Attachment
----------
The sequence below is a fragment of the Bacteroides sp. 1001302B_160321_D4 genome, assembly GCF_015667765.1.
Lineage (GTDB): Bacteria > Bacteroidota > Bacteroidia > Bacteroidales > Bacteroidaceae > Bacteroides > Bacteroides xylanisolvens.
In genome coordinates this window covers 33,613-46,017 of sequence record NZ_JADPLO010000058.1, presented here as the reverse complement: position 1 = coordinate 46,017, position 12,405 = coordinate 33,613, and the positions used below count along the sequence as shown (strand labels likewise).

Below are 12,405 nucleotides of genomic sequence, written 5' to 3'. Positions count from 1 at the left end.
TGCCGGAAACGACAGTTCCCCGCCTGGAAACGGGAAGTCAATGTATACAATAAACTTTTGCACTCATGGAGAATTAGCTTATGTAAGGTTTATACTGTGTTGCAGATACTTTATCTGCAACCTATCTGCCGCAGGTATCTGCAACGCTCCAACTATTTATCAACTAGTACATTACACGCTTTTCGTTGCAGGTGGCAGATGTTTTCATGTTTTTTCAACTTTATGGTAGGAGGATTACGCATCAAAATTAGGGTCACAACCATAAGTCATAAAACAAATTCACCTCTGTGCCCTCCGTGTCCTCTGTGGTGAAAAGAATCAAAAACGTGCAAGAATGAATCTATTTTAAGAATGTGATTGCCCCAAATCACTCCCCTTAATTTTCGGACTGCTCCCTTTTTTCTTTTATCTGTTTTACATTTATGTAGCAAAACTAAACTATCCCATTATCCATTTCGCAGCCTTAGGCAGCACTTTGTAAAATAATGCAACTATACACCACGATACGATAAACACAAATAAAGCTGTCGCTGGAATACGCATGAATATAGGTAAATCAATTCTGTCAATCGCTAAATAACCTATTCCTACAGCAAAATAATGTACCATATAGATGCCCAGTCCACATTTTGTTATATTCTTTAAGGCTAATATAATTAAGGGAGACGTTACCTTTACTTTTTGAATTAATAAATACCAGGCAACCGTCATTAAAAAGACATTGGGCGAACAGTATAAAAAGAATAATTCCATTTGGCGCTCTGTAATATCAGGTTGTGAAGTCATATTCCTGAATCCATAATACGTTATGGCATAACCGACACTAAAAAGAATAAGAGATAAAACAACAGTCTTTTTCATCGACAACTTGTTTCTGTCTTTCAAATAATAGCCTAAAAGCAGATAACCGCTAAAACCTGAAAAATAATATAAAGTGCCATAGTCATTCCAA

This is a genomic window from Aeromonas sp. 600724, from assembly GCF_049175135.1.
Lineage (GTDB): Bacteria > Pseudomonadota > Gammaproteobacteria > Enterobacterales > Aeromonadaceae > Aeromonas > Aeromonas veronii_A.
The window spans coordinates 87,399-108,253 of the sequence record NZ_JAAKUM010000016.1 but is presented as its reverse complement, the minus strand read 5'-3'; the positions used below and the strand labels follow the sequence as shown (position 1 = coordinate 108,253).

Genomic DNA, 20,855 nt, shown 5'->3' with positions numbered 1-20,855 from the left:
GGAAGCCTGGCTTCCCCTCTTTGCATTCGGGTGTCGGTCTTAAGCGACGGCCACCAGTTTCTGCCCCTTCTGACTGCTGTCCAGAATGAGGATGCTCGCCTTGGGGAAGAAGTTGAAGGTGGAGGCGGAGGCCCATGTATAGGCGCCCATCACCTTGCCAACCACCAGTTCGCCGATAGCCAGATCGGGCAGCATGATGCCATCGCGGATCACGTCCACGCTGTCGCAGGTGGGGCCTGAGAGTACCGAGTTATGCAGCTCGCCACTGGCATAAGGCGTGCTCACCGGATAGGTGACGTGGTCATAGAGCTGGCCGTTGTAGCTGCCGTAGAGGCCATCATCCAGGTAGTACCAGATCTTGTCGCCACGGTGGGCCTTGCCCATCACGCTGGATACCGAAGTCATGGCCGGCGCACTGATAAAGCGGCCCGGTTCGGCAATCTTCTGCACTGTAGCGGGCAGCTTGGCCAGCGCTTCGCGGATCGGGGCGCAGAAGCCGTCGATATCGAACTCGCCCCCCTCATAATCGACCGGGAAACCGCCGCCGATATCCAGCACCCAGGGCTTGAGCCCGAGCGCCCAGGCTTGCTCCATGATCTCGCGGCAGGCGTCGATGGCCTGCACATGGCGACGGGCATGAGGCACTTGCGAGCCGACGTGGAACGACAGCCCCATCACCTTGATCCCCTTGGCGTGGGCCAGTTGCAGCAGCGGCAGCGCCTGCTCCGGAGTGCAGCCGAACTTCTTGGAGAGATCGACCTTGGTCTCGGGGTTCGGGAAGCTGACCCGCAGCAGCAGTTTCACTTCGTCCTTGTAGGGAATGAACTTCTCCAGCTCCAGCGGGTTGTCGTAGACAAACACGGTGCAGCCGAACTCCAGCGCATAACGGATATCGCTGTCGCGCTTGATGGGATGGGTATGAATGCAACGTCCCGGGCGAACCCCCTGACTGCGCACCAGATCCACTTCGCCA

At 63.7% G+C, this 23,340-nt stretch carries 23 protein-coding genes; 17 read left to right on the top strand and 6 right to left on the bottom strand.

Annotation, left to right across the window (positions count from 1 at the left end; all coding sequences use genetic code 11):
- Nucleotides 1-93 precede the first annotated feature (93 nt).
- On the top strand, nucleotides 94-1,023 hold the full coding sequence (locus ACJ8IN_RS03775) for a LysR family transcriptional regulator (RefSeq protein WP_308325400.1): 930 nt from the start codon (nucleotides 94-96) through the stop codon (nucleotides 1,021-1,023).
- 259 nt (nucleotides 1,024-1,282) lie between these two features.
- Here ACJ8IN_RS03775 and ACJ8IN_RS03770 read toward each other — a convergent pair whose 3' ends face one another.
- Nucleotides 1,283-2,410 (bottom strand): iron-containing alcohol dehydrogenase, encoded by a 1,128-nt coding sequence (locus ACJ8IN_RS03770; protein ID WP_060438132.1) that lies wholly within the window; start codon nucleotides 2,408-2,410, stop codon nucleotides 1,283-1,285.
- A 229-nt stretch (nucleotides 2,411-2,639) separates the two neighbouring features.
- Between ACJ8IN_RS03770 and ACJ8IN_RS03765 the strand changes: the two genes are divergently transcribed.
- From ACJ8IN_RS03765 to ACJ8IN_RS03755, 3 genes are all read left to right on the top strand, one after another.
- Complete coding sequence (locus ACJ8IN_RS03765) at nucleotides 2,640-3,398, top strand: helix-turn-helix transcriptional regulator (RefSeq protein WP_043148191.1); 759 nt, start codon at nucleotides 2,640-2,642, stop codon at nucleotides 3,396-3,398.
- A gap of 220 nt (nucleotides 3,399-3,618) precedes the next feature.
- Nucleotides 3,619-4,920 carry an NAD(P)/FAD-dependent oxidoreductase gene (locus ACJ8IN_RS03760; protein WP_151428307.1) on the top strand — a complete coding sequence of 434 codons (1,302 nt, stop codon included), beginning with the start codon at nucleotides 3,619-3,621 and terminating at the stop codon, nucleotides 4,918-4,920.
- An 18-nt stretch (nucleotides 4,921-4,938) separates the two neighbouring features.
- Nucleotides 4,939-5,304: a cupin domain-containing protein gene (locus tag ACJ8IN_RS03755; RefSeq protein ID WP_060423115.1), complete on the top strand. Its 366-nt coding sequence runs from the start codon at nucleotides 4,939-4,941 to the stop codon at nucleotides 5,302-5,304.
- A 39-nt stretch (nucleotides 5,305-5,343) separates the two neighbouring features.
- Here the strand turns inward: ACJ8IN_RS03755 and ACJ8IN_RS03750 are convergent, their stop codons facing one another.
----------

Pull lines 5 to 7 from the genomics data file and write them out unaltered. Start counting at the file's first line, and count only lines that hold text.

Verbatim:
TGCCGGAAACGACAGTTCCCCGCCTGGAAACGGGAAGTCAATGTATACAATAAACTTTTGCACTCATGGAGAATTAGCTTATGTAAGGTTTATACTGTGTTGCAGATACTTTATCTGCAACCTATCTGCCGCAGGTATCTGCAACGCTCCAACTATTTATCAACTAGTACATTACACGCTTTTCGTTGCAGGTGGCAGATGTTTTCATGTTTTTTCAACTTTATGGTAGGAGGATTACGCATCAAAATTAGGGTCACAACCATAAGTCATAAAACAAATTCACCTCTGTGCCCTCCGTGTCCTCTGTGGTGAAAAGAATCAAAAACGTGCAAGAATGAATCTATTTTAAGAATGTGATTGCCCCAAATCACTCCCCTTAATTTTCGGACTGCTCCCTTTTTTCTTTTATCTGTTTTACATTTATGTAGCAAAACTAAACTATCCCATTATCCATTTCGCAGCCTTAGGCAGCACTTTGTAAAATAATGCAACTATACACCACGATACGATAAACACAAATAAAGCTGTCGCTGGAATACGCATGAATATAGGTAAATCAATTCTGTCAATCGCTAAATAACCTATTCCTACAGCAAAATAATGTACCATATAGATGCCCAGTCCACATTTTGTTATATTCTTTAAGGCTAATATAATTAAGGGAGACGTTACCTTTACTTTTTGAATTAATAAATACCAGGCAACCGTCATTAAAAAGACATTGGGCGAACAGTATAAAAAGAATAATTCCATTTGGCGCTCTGTAATATCAGGTTGTGAAGTCATATTCCTGAATCCATAATACGTTATGGCATAACCGACACTAAAAAGAATAAGAGATAAAACAACAGTCTTTTTCATCGACAACTTGTTTCTGTCTTTCAAATAATAGCCTAAAAGCAGATAACCGCTAAAACCTGAAAAATAATATAAAGTGCCATAGTCATTCCAA

This is a genomic window from Aeromonas sp. 600724, from assembly GCF_049175135.1.
Lineage (GTDB): Bacteria > Pseudomonadota > Gammaproteobacteria > Enterobacterales > Aeromonadaceae > Aeromonas > Aeromonas veronii_A.